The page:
Most of us have probably been to the Mississippi Museum of Art in downtown Jackson for one reason or another. For a small-state art museum, they put on some pretty big shows while also keeping it real with their Mississippi collection. In fact, in just a couple of week’s the museum will be highlighting the work of Mississippian William Hollingsworth (1910-1944). Hollingsworth was instrumental, along with several other Mississippi artists and writers such as Marie Hull , Karl Wolfe, and Eudora Welty with building up the Mississippi Art Association (which as you recall published the very helpful History of Art in Mississippi in 1929).
The MAA found a home in the Ligon-Gale House in 1927, recently listed on the National Register as the Municipal Art Gallery, but as you can see in Bob Henry’s editorial in the September 1964 issue of the Mississippi Architect their collection had outgrown their quarters by the 1960s. In fact, according to a history of the Mississippi Museum of Art, the association had started talking about building a new home in the early 1950s. Even still, it would be another 14 years after this plea in the Mississippi Architect before the dream would become reality. Opened in 1978, the new Mississippi Museum of Art (called the Mississippi Arts Center) combined with a planetarium that spans Lamar Street was designed by Jackson Modernist architect Tom Biggs of Biggs, Weir. As many of you know, the Museum more recently moved across the parking lot into the renovated Mississippi Arts Pavilion building that they used to use for the big international exhibits such as the Palaces of St. Petersburg (my first) and the Splendors of Versailles.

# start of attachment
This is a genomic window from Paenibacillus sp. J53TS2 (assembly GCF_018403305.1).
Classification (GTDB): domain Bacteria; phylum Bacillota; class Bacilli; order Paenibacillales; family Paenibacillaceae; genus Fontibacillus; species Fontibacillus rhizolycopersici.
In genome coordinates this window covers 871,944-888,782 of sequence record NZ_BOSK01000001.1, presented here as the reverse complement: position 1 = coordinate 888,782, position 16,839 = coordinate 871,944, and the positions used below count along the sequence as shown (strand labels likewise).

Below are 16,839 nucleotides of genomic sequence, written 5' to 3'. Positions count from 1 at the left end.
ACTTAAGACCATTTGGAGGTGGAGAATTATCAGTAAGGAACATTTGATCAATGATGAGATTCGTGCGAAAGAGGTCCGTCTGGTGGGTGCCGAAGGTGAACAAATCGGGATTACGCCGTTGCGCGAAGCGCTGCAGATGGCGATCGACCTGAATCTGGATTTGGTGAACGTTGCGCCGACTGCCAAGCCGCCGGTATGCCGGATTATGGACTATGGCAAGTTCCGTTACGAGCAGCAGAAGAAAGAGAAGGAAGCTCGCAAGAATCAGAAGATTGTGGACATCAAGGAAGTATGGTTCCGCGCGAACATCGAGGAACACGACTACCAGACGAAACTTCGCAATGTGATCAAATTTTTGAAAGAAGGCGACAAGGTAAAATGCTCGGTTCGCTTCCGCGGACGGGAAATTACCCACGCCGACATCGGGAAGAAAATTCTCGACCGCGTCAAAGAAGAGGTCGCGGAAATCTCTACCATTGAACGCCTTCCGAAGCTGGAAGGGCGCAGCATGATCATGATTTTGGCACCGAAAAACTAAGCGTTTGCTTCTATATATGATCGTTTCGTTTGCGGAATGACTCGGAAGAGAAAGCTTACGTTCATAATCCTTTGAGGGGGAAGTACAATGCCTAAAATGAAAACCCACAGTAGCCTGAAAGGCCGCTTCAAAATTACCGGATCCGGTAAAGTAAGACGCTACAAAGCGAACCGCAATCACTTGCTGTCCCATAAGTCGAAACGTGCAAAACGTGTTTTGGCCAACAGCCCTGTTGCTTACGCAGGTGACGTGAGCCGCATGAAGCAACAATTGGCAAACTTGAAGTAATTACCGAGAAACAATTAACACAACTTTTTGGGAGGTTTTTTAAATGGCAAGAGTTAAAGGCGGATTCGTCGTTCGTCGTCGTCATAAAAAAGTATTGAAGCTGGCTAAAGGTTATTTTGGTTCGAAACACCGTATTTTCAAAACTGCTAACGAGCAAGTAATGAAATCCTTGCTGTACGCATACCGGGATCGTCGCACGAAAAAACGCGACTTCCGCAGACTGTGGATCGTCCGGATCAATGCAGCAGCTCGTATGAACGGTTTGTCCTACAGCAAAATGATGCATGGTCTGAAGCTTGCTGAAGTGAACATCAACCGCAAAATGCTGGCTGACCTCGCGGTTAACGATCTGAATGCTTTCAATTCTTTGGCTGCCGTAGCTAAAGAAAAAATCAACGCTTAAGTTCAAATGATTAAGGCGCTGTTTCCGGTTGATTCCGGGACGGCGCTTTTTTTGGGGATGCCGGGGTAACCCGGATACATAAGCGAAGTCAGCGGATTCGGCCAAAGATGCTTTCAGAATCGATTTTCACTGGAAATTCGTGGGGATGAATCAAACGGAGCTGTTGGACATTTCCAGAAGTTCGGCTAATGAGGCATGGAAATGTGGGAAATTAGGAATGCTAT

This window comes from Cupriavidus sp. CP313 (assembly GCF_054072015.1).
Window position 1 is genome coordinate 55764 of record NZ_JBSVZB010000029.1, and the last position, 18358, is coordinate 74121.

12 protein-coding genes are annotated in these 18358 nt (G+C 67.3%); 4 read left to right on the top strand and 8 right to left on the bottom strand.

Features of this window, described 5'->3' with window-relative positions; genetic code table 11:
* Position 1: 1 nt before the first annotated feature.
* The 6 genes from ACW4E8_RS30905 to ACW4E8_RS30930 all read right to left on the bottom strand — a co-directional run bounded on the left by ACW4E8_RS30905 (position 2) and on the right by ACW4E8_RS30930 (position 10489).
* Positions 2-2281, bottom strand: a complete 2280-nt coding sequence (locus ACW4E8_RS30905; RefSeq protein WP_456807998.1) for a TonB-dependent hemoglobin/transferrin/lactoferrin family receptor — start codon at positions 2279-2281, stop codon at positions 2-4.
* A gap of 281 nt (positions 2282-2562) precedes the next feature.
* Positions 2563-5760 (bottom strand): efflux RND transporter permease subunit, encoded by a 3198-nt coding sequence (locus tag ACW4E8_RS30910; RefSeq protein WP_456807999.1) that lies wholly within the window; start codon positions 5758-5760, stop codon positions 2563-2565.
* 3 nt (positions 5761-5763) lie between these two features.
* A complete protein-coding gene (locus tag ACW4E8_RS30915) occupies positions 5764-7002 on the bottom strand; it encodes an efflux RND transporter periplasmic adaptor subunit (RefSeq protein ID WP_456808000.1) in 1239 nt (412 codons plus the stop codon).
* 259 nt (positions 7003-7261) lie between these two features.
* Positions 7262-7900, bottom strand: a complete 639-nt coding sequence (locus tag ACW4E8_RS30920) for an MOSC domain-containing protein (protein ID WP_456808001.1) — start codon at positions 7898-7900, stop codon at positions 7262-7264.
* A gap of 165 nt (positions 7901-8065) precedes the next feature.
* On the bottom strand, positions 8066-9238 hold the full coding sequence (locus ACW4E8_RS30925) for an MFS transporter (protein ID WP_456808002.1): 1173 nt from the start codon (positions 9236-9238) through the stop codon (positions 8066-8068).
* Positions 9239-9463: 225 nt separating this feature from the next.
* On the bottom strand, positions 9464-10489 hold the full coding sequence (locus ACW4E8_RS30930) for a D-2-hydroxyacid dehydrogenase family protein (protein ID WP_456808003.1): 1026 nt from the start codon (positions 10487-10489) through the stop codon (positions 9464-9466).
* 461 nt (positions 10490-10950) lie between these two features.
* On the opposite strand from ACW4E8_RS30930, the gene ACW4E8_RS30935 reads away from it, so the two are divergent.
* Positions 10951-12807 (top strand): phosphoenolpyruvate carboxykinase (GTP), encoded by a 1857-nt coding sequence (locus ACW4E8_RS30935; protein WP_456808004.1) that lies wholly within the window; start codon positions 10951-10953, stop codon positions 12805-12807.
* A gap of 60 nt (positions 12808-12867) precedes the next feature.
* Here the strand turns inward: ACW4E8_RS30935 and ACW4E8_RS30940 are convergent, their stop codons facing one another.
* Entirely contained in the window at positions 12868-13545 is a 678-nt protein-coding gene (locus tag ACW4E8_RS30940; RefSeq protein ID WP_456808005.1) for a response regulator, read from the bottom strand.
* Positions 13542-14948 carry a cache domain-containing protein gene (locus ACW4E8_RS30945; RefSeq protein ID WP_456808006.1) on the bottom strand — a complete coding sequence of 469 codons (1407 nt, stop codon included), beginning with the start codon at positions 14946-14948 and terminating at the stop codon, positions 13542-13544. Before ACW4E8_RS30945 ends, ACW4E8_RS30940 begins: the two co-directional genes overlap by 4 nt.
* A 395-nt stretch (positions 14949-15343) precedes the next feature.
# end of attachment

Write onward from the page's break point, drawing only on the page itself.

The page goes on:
Art Gallery Needed
Interest in architecture necessarily implies interest in art.
The Mississippi Art Association is working enthusiastically on the purchase of land and plans for the construction of a desperately needed new Mississippi Art Gallery. This is an endeavor that should have the interest and support of all Mississippians who are concerned with the cultural growth of our state.
The present gallery houses a collection of valuable paintings and the building-an old residence-is a firetrap. It is imperative that these paintings be reposited in safe quarters.
Some of the statewide benefits of a new gallery are enumerated by the Association as follows:
*circulate original art objects throughout the state.
*encourage and assist cultural groups in developing art projects in their communities
*provide adequate facilities for storage and shipping, thereby enabling the Association to share with other Mississippi cities the Association’s permanent collection.
*receive and show the best traveling exhibits including originals by the Old Masters
*stimulate interest and learning by showing fine art to the school children of Mississippi
*enhance cultural advantages for all Mississippians
We encourage you to show your interest by becoming a member of the Mississippi Art Association in one of the following categories:
Individual $3 per year
Regular $10 per year
Make your check payable to the Mississippi Art Association. Mail it to Box 824, Jackson, Mississippi and DO IT NOW.
– Bob Henry
This article is reprinted from the September 1964 issue of the Mississippi Architect, with permission from the Mississippi Chapter of the American Institute of Architects. View the full September 1964 issue of Mississippi Architect in a digitized format, or for other articles in this ongoing series, including the pdf version of each full issue, click on the MSArcht tab at the top of this page.